Cannabis-induced psychiatric disorders

Cannabis is one of the most widely consumed substances. Numerous investigations suggest a correlation between long-term cannabis use and the development of mental health disorders. In this regard, it has been estimated that cannabis use is implicated in approximately 50% of psychiatric disorders, mainly, but not only, psychosis or schizophrenia.

Research has not been able to clarify the causal relationship between cannabis and psychiatric disorders, although it is true that overlapping symptomatology has been identified between the primary diseases themselves and prolonged use.

It has now been suggested that the action of THC, the main psychoactive compound in cannabis on the cannabinoid system, may produce neurobiological changes that would give rise to different manifestations similar to those of psychiatric disorders. A possible involvement of the cannabinoid receptors on which THC exerts its effect has also been identified, in particular CB2 receptors and mechanisms, as well as an impairment on the NMDA system involved in the capacity to make neuronal connections, learning and memory, mediated by the action on CB1 cannabinoid receptors. A relationship has also been observed with the increase of dopamine in certain areas of the brain due to THC consumption that would alter the maturation of the dopaminergic system, involved in directly regulating motor function, cognition, motivation and emotional processes.

In addition to the neurobiological causes as such, other risk factors have been identified as candidates to contribute to the development of psychiatric disorders:

  • Consumption in early age given that it may affect neurodevelopment involving the cannabinoid receptor system.
  • Concurrent presence of other psychiatric conditions.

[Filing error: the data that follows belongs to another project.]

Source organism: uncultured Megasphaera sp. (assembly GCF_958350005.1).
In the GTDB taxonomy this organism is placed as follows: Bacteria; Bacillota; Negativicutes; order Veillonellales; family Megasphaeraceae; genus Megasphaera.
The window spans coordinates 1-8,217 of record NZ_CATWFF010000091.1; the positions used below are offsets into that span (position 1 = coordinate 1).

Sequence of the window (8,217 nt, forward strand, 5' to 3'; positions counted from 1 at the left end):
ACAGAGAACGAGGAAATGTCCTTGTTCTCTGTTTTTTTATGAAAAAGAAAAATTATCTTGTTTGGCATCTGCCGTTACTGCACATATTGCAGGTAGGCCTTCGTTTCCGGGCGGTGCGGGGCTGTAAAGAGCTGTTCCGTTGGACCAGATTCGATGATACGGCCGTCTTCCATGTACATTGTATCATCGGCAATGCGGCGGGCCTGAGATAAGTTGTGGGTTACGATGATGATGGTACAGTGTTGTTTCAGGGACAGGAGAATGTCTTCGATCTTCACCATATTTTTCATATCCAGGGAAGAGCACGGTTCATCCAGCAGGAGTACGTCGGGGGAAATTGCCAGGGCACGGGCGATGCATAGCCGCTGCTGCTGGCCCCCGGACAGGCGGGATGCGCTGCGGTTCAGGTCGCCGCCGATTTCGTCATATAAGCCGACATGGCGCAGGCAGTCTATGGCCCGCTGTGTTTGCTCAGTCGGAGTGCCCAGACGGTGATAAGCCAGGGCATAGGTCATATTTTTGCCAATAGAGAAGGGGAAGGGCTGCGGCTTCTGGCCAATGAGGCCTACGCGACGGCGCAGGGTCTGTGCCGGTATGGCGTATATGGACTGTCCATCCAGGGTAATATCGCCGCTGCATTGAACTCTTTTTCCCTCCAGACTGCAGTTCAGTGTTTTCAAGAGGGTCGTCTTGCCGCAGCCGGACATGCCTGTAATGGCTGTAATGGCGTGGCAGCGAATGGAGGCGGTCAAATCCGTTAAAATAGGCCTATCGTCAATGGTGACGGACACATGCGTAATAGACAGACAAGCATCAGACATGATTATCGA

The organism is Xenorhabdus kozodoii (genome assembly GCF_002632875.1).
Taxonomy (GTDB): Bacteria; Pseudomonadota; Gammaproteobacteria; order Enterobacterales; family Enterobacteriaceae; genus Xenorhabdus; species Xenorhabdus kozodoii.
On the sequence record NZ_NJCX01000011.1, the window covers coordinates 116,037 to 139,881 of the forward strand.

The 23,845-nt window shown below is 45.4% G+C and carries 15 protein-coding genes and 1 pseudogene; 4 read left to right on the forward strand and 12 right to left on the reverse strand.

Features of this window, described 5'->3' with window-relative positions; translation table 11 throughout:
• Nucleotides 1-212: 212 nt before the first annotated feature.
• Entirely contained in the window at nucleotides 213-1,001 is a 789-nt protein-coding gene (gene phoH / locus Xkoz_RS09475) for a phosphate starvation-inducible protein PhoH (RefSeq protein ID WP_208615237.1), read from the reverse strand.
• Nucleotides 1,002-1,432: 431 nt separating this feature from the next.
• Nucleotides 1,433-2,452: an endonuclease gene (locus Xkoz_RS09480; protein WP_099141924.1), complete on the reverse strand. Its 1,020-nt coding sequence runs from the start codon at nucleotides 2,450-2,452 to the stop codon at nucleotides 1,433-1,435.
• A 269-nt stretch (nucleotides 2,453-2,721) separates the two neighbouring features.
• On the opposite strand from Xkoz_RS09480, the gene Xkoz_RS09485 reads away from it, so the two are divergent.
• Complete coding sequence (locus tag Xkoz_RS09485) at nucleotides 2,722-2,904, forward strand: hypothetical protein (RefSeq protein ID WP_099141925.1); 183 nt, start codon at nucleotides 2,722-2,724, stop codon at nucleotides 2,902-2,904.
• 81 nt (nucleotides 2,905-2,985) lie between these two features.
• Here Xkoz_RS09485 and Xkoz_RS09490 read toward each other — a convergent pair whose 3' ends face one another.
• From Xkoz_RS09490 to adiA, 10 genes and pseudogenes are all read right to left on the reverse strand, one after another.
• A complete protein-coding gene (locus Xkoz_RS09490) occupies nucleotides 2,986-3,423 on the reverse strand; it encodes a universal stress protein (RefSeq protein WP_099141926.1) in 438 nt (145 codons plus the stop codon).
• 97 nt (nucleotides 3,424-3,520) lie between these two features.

• Use of other substances of abuse.
  • Other psychosocial factors such as childhood trauma or urban upbringing, especially among males associated with low social fragmentation have also been suggested as risk factors.


It has historically been associated with fewer negative symptoms and more mood-related symptoms than primary psychiatric disorders. The mood symptom profile includes obsessive ideation, interpersonal sensitivity, depression and anxiety. The presence of social phobia is significant and hypomania and agitation are more pronounced. Visual hallucinations are more common and there is greater awareness of the clinical state, and the ability to identify symptoms as a manifestation of substance use. The presence of positive symptoms decreases much more rapidly after abstinence from substance use.


Given that a causal relationship has not been clarified, it is difficult to establish preventive measures for psychiatric disorders beyond avoiding the use of cannabis and other substances of abuse, including alcohol, especially if there is a personal or family history of a psychiatric disorder. In the latter case, it is recommended to attend the periodic check-ups recommended by the corresponding physician.

Number of observed variants

13.5 million variants

Number of risk loci analyzed in the study

8 loci


Rentero D et al. Cannabis-induced psychosis: clinical characteristics and its differentiation from schizophrenia with and without cannabis use. Addictions. 2021 Mar 31;33(2):95-108.

Shrivastava A et al. Cannabis and psychosis: Neurobiology. Indian J Psychiatry. 2014;56(1):8-16.

Ruby S et al. Cannabis-Induced Psychosis: A Review. Psychiatric Times 2017; 34 (7).

Pasman JA et al. GWAS of lifetime cannabis use reveals new risk loci, genetic overlap with psychiatric traits, and a causal influence of schizophrenia. Nature Neuroscience. 2018 Sep;21(9):1161-1170.

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